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Optimising software using TLM virtual platform

Posted: 07 Dec 2011     Print Version  Bookmark and Share

Keywords:transaction level modelling  system model  software 

An aerospace electronics company was required to quantify the performance of their customers' embedded code running on one of their delivered systems. They were able to successfully accomplish this goal by using a transaction level modelling (TLM) 2.0 methodology to produce an executable system model and, subsequently, execute software to analyse functional aspects contributing to overall system level performance.

The platform they needed to analyse was a multi-board system that processes incoming data packets. Onboard timers were used to synchronise data frames and initiate CPU processing via interrupts. The CPU must process a packet before the next packet is acquired in order to maintain real time. The time from when the CPU finishes processing a packet until the arrival of the next packet is defined as CPU idle time. If enough idle time exists, then additional capabilities can be added to the system software to gain more system functionality and/or reliability. The premise of this project was that bottlenecks in the software's interaction with the hardware platform could be found and explained to the end customer, identifying potential areas for software optimisation.

Figure 1: Observation of CPU idle and processing times.

Previous attempts to analyse performance in the lab were not successful, due to a lack of visibility into the hardware. The challenge was that the real time nature of the application required detailed visibility of the hardware activity as the software was executing. It was not possible to stop and continue the application and get meaningful results. It was also difficult to track the details of hardware components in the physical system, such as the state and activity of the cache or the stalling effect on the processor when accessing slow peripherals. The inherent difficulty of analysing the physical system was a major factor driving the need for a virtual prototype.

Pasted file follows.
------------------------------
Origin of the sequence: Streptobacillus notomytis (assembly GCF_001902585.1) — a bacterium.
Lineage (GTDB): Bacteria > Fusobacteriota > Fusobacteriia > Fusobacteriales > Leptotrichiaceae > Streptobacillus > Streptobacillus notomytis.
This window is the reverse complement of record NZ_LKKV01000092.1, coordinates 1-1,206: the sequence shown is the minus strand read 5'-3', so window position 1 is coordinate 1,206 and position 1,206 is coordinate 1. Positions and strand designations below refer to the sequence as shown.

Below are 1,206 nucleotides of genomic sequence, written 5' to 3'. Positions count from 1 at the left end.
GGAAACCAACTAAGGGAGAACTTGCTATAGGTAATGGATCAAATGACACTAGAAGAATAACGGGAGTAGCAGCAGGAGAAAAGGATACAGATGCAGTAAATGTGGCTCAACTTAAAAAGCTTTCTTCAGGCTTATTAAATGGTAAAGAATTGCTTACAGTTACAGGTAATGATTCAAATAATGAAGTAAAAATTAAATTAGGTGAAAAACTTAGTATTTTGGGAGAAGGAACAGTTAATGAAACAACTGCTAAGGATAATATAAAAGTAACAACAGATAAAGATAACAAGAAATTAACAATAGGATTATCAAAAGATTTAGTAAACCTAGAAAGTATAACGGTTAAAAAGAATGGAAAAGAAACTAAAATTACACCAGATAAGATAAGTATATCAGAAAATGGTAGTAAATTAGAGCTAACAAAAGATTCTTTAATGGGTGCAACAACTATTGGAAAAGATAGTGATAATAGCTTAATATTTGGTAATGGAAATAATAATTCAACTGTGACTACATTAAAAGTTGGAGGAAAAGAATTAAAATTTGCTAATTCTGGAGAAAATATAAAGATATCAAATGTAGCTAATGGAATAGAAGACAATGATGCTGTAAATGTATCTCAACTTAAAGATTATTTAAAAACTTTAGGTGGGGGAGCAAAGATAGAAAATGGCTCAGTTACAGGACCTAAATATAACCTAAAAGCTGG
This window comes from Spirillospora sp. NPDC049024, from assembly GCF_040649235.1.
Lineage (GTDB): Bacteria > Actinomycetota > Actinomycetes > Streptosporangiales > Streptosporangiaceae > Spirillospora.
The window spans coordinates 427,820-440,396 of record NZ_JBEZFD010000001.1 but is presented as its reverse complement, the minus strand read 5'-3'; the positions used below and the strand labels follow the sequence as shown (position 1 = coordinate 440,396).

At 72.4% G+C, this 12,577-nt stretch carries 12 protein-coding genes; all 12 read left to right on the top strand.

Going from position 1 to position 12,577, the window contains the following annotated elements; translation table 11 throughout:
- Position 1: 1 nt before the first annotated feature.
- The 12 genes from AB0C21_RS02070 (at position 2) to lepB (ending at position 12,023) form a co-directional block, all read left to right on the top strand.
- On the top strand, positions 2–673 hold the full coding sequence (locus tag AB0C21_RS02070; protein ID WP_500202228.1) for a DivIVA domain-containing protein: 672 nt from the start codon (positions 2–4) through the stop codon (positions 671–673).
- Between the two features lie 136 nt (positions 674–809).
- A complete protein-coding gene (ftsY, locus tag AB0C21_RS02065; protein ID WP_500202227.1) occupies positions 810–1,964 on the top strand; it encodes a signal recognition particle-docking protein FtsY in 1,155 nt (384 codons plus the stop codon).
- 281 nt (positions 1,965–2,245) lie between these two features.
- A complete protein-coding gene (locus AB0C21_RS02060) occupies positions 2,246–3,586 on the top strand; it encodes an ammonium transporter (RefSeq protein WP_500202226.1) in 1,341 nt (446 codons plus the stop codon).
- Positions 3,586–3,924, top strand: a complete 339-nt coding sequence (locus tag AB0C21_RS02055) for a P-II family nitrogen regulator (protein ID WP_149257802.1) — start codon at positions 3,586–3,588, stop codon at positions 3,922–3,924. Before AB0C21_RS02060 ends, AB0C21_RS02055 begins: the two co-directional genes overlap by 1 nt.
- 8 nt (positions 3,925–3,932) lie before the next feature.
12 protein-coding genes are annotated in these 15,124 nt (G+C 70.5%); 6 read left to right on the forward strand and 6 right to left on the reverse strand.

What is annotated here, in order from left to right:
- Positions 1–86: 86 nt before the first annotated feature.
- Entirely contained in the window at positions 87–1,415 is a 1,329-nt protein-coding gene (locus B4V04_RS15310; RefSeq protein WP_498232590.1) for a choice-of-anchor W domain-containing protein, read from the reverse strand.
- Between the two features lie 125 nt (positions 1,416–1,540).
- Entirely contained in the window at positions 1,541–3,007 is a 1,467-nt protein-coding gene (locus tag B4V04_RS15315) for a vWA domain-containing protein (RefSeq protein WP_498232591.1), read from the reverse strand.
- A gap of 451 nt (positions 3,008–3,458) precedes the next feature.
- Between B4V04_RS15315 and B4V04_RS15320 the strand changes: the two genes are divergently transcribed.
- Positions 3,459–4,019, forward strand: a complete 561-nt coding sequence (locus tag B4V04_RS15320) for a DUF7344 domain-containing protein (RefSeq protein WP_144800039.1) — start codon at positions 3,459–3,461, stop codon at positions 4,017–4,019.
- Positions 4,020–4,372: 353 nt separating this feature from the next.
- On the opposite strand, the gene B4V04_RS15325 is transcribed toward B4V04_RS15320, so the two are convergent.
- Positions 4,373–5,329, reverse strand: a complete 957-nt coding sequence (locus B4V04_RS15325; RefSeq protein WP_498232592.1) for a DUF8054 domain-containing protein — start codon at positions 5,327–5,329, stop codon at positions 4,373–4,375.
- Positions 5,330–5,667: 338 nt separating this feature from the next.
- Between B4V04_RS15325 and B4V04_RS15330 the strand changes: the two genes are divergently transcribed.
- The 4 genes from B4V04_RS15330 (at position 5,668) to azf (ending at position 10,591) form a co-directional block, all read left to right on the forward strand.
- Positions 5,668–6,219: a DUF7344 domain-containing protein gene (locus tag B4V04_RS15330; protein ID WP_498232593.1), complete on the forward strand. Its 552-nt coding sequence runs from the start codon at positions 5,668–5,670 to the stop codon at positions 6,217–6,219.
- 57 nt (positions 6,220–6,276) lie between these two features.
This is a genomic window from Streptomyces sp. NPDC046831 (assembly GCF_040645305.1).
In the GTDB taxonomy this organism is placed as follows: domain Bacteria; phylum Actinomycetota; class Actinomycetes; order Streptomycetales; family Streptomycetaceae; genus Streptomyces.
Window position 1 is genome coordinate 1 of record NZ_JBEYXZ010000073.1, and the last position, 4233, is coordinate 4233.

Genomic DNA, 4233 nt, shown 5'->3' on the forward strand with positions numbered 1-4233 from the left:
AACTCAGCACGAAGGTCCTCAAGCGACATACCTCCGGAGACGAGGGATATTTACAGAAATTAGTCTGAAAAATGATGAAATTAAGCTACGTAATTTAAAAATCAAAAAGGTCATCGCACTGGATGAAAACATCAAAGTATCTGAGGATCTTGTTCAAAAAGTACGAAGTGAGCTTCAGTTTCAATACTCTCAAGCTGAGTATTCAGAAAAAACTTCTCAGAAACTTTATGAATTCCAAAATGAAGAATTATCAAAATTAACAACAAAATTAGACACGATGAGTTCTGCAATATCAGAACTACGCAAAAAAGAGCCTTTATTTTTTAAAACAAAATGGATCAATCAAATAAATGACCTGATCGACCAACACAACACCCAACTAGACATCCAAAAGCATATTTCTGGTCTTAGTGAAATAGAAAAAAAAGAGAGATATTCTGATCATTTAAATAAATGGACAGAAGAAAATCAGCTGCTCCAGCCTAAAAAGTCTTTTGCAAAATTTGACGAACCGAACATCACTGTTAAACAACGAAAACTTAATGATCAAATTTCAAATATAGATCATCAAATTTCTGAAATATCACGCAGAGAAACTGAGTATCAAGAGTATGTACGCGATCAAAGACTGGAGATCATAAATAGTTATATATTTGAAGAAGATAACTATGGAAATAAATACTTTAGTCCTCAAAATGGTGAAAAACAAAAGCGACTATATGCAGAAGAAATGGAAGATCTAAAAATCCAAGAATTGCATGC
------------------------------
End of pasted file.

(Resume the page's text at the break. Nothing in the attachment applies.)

Modelling, simulation
After reviewing the available industry technological responses to this problem, our customer determined that creating an architecturally accurate performance model would be an effective approach to give the visibility required to understand the efficiency with which the software was using the hardware. The goal for this architectural model was to identify ways of optimising the software to make more efficient use of the hardware.

A TLM simulation environment adds internal hardware visibility to significantly improve the understanding of system activity and performance factors. Additionally, the simulation system can be fully analysed without any side effects that occur when attempting to analyse the real hardware. Our customer developed a successful strategy as follows:
1. Create and test models of the interesting portion of the platform: the HW/SW (CPU) interaction
2. Retarget an in-house Windows resident testbench application used in the lab for production test
3. Leverage standardised benchmarks to ensure simulated latencies match real hardware
4. Instrument the simulation environment to analyse system performance

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